What this book lacks however is science. A lot of the ideas are pure speculation and it's hard to take a lot of it seriously without good evidence. As the book progresses, the theory of memetics becomes weaker and weaker until Dr Blackmore ditches the theory altogether. Mid-way she spends some time on religion and alien abduction explaining why people believe in such fallacies. However, none of this really has anything to do with memes and these subjects certainly don't deliver any exciting memetic theory. I don't need to read a book on memetics to learn that most alien abduction stories probably aren't true.

And that's another thing this book lacks: a point. Although the idea of memetics is an interesting one, what grand theory does it really deliver? I was hoping for some exciting and controversial explanation for humanity but this book doesn't offer that. In fact, since memetics is largely concerned with mimicry, I think most people will find more answers and more science in books on psychology which certainly deal with mimicry and learning but use evidence to back their claims.

In a sense memetic theory gives a reasonably good explanation to why humans are distracted by culture, and why some pieces of culture work and others do not. At one time mimicry provided a genetic advantage (copying the tools other people made, etc.) but the idea-as-a-replicator gave us brains that are constantly distracted by things other than procreation so gave birth to art and religion. But for me the theory stops there. There's really not much else it can say that is of any use or interest. It's a bit flat. The first third is worth a read but the theory just fizzles out.
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4.0 out of 5 stars A very intriguing look at how ideas shape us., 21 Jan 2012
By 
Jason Mills "jason10801" (Accrington, UK) - See all my reviews
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Dawkins briefly introduced the term 'meme' in "The Selfish Gene" in 1976, principally to show that the process of natural selection was not dependent on a particular underlying 'technology' such as genes. Blackmore here expands on his thought, at the core of which is the recognition that the spread and persistence of an idea is not dependent solely on its utility: for instance, I have in my head advertising jingles from decades ago, possession of which never served my interest and has long since ceased to serve even the interests of the manufacturers. The ideas and behaviours which spread and persist are those which are good at doing so, and truth and usefulness are by no means the only factors determining that. A catchy tune or a memorable soundbite might suffuse our minds and our culture in spite of ourselves. ("I know a song that'll get on your nerves, get on your nerves, get on your nerves...")

(Interesting to note that some people think memetics is an empty idea, with no explanatory power. How then to explain its now widespread familiarity in our culture, if not by appealing to its ability to spread regardless of its usefulness..?)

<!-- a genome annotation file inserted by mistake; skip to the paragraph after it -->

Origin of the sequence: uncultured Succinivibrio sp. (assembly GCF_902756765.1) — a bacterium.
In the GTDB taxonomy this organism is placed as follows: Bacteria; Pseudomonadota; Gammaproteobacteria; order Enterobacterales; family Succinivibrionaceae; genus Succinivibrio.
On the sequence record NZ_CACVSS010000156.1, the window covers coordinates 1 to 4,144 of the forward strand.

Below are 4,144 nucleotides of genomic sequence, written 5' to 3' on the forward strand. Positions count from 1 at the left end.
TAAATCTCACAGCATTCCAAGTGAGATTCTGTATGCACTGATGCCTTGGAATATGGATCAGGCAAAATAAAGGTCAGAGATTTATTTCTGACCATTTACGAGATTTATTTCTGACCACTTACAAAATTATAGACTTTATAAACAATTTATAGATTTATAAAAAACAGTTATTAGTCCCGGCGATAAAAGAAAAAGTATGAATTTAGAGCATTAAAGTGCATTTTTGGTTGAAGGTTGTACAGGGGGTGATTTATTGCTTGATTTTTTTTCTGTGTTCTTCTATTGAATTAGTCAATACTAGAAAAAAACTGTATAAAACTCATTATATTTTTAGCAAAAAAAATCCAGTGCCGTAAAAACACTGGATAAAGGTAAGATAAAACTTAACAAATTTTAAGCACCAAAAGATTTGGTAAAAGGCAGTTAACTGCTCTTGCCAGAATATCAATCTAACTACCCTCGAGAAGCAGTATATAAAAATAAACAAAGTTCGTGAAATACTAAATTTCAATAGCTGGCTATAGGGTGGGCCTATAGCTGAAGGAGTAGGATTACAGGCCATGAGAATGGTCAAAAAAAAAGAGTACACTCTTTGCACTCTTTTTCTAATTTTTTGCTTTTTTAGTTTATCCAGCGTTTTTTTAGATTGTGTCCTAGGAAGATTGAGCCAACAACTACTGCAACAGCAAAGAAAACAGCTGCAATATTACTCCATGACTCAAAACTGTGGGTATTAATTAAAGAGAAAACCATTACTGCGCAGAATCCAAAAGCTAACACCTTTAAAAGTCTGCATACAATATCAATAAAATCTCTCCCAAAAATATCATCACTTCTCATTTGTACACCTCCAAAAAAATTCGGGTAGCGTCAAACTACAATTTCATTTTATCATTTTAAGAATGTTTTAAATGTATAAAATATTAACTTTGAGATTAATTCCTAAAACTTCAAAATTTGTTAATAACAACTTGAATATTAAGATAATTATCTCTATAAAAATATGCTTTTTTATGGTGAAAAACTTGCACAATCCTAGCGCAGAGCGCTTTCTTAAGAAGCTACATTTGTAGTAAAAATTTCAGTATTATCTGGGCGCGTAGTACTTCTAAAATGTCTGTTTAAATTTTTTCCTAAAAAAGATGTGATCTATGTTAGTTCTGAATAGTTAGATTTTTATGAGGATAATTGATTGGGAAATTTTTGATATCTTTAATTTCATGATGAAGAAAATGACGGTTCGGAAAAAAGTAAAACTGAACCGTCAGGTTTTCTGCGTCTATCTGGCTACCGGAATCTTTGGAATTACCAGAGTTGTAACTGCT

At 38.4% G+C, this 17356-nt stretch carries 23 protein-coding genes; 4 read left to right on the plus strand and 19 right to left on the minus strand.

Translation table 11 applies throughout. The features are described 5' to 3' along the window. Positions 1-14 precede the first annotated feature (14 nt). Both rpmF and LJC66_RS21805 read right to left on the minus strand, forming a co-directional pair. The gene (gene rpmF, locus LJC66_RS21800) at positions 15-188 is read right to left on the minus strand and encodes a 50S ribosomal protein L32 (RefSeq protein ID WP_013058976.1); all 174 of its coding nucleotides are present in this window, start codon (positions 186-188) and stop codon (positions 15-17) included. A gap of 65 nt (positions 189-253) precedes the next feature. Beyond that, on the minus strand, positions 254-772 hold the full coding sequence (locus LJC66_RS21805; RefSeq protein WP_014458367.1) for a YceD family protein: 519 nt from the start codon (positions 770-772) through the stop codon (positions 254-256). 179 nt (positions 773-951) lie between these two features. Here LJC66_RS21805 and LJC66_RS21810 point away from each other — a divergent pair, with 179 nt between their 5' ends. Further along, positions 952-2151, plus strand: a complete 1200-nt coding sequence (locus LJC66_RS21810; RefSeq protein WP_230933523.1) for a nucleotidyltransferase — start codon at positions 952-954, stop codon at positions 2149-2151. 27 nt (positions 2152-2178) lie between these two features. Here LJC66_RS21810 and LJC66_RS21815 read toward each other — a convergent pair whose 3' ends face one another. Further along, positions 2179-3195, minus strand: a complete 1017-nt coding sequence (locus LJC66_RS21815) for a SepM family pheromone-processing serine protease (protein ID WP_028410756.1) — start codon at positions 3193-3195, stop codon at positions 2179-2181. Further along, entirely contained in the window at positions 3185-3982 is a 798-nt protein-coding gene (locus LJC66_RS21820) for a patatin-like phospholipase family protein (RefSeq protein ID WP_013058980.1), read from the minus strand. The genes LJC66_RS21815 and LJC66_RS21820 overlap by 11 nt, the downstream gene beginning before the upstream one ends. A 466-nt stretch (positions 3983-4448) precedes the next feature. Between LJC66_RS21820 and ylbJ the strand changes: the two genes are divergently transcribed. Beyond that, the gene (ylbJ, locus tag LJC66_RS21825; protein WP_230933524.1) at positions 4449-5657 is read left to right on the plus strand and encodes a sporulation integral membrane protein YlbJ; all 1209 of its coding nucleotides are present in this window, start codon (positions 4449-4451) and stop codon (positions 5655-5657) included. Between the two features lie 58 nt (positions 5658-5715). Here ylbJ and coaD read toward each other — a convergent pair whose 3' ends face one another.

This book is generally regarded as 'giving memetics its best shot', as Dawkins puts it in his appreciative foreword. Blackmore argues carefully and cumulatively, her application of the memetic perspective growing more ambitious as she proceeds. She begins by teasing out an argument that skill at imitation is essentially unique to humans, providing an ecology in which 'imitable things' can perpetuate themselves, solely or in combination with others (in a 'memeplex'). The concept of the meme, under scrutiny, can be tricksy and elusive: Blackmore gives the example of learning from someone how to bake a cake: what is being copied? The cake, the behaviour, the recipe, spoken instructions, a neurological structure? She chooses to set aside the question, observing that copying and spreading of 'information' clearly does occur between humans (and storage media), which is enough to justify pursuing the ramifications. This step might be criticised, although it's worth noting that the term 'gene' is also subject to multiple definitions, which has not impeded or invalidated genetics.

In due course Blackmore takes plausible stabs at the origins of language, the persistence of religions and even the notion of self-identity: the last chapter is especially thought-provoking, presenting a view of the mind cluttered with and constituted by competing memes (though she has some differences with Dennett's take on the matter). On creativity:

"Replicator power is the only design process we know of that can do the job, and it does it. We do not need conscious human selves messing about in there as well."

Her tone is reasoned and reasonable, her style a model of clarity and accessibility. The insights she offers are sometimes counter-intuitive and slippery (particularly the unwelcome but increasingly common suspicion that we are passengers in our own minds), but that is not itself a counter-argument: the same could be said of quantum physics or tectonic plates. However, much of what she says is crying out for further practical research, which hopefully academia will take up (if it hasn't already - this was published in 1998).

Some readers will disagree with her thesis (with or without justification), but I doubt anyone would regret having read it. Well worth your time.